Furthermore, if apparatus is provided for use throughout the carton manufacturing industry whereby certain standards may be set for the opening force required for various accepted types of cartons, say in grams of pressure, a marked advance will be made and now existing difiiculties of packagers relieved. I

The primary object of the present invention is, there- I fore, to provide the method,-hereinbefore explained, and

apparatus for carrying out the ultimate testing step, suchapparatus being capable of determining with adequate accuracy the pressure which mustbe exerted upon a flat-folded and glued carton blank of more or less conventional tube form to cause it to break or open upon its folding scores; in other words to determine or test the so-called opening force.

Another object of the invention is to provide such an opening force testing apparatus which, although quite accurate in o eration. mav be manufactured and supplied to members of the industry at relativelylow cost. A further object is to provide an opening force testing apparatus which is simple in construction and operation and may be used repeatedly, as will normally be necessary to answer production requirements of the carton manufacturer, without danger of breakdown or failure to function properly.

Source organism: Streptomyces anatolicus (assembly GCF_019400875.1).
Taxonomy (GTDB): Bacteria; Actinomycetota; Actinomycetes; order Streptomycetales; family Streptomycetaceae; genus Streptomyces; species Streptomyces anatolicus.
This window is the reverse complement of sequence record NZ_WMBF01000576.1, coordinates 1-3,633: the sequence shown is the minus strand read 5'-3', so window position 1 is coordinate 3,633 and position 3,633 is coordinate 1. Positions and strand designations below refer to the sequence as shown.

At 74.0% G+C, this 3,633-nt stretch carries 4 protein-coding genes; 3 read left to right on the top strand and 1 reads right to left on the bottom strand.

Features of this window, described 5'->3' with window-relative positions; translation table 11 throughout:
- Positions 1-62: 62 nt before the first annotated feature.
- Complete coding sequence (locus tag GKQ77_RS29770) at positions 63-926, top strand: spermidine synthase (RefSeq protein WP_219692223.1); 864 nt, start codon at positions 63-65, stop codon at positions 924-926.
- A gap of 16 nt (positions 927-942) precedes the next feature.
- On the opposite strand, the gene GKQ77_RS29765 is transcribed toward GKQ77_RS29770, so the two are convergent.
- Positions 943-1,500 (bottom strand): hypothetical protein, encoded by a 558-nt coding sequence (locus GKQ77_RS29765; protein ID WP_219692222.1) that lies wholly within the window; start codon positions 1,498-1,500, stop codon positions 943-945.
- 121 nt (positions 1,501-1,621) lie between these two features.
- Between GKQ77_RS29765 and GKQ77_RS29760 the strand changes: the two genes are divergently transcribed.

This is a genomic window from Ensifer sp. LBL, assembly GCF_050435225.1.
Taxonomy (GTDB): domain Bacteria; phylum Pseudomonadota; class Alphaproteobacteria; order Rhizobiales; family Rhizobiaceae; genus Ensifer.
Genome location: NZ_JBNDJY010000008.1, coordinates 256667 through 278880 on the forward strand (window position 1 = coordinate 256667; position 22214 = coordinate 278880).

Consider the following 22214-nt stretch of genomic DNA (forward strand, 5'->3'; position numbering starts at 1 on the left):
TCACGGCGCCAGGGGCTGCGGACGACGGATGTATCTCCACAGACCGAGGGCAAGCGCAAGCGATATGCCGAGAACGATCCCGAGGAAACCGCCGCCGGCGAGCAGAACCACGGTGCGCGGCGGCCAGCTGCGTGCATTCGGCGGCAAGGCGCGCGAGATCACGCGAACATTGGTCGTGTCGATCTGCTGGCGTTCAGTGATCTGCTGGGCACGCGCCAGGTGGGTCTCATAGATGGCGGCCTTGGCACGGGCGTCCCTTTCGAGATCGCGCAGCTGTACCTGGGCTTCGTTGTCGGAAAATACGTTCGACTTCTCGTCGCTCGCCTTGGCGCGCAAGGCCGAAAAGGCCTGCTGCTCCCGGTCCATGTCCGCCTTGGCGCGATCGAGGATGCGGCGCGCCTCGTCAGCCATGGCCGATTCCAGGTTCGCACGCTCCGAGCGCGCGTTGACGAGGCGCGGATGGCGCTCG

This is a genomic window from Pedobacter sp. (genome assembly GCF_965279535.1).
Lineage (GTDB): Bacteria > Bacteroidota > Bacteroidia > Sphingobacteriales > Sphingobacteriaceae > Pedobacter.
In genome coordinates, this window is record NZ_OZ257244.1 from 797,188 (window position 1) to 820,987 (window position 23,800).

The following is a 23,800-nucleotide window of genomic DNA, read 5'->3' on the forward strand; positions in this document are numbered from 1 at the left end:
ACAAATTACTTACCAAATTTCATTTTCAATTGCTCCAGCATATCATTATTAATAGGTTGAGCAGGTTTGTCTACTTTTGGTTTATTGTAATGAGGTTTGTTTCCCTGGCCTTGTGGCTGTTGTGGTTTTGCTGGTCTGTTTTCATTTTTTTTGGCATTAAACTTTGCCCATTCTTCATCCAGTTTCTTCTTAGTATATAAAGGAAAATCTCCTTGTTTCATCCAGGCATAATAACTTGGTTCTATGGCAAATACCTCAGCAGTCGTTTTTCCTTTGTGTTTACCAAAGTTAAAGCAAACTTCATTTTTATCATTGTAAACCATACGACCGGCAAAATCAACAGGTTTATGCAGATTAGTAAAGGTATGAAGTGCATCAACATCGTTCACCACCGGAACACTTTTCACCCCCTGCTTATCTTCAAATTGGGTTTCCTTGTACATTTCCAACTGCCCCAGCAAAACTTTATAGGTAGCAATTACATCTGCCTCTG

Another object is to provide an opening force testing apparatus having such characteristics of semi-automatic operation that its employment by a shop foreman or inspector will not be avoided, thus tending to encourage its use and serving to advance the standardization of the carton characteristics that it is designed to establish.